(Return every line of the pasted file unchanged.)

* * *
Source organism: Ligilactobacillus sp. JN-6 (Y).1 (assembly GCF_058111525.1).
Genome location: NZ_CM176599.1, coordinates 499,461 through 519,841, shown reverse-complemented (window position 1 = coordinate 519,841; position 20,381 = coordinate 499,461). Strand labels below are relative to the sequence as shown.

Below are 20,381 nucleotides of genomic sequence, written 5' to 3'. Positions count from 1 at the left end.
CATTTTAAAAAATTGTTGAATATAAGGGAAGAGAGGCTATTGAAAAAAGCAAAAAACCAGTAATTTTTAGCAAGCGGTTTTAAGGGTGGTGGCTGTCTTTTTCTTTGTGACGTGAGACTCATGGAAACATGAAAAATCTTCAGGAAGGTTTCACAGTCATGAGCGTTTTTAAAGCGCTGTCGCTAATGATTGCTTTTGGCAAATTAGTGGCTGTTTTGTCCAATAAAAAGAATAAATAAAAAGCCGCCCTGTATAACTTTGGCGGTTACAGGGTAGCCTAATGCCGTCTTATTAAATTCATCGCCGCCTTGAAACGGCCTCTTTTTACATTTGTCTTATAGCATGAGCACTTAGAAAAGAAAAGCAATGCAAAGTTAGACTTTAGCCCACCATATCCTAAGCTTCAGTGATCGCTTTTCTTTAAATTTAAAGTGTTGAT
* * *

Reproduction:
Source organism: Ligilactobacillus sp. JN-6 (Y).1 (assembly GCF_058111525.1).
Genome location: NZ_CM176599.1, coordinates 499,461 through 519,841, shown reverse-complemented (window position 1 = coordinate 519,841; position 20,381 = coordinate 499,461). Strand labels below are relative to the sequence as shown.

Below are 20,381 nucleotides of genomic sequence, written 5' to 3'. Positions count from 1 at the left end.
CATTTTAAAAAATTGTTGAATATAAGGGAAGAGAGGCTATTGAAAAAAGCAAAAAACCAGTAATTTTTAGCAAGCGGTTTTAAGGGTGGTGGCTGTCTTTTTCTTTGTGACGTGAGACTCATGGAAACATGAAAAATCTTCAGGAAGGTTTCACAGTCATGAGCGTTTTTAAAGCGCTGTCGCTAATGATTGCTTTTGGCAAATTAGTGGCTGTTTTGTCCAATAAAAAGAATAAATAAAAAGCCGCCCTGTATAACTTTGGCGGTTACAGGGTAGCCTAATGCCGTCTTATTAAATTCATCGCCGCCTTGAAACGGCCTCTTTTTACATTTGTCTTATAGCATGAGCACTTAGAAAAGAAAAGCAATGCAAAGTTAGACTTTAGCCCACCATATCCTAAGCTTCAGTGATCGCTTTTCTTTAAATTTAAAGTGTTGAT